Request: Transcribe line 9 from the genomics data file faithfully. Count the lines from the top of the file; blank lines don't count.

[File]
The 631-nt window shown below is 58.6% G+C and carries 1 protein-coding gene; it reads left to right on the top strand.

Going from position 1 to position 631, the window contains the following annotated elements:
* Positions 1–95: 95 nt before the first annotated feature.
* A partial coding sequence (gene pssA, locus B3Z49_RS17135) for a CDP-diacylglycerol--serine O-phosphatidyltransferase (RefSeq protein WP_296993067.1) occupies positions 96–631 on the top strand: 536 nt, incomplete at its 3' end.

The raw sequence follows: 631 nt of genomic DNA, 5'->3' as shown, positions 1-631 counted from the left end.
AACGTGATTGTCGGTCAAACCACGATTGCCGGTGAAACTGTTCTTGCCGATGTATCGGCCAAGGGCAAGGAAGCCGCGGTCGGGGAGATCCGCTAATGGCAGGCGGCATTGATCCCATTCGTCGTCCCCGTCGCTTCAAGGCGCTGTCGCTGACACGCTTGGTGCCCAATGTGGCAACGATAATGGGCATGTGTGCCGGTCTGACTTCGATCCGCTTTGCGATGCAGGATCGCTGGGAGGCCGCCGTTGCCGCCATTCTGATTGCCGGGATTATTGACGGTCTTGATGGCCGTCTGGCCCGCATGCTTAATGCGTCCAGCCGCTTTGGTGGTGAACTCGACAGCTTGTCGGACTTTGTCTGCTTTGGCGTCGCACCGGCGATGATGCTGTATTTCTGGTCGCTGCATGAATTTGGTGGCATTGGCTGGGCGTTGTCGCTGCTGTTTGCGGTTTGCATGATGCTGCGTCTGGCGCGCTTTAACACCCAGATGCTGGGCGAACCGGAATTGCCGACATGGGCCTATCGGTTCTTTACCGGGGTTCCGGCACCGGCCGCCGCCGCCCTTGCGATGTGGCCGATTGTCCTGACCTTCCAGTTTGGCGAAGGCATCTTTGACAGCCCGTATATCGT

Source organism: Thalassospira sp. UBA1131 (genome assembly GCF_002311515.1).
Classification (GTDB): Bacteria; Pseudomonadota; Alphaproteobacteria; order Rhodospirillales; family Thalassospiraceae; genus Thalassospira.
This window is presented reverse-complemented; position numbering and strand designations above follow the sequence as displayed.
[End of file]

This window is presented reverse-complemented; position numbering and strand designations above follow the sequence as displayed.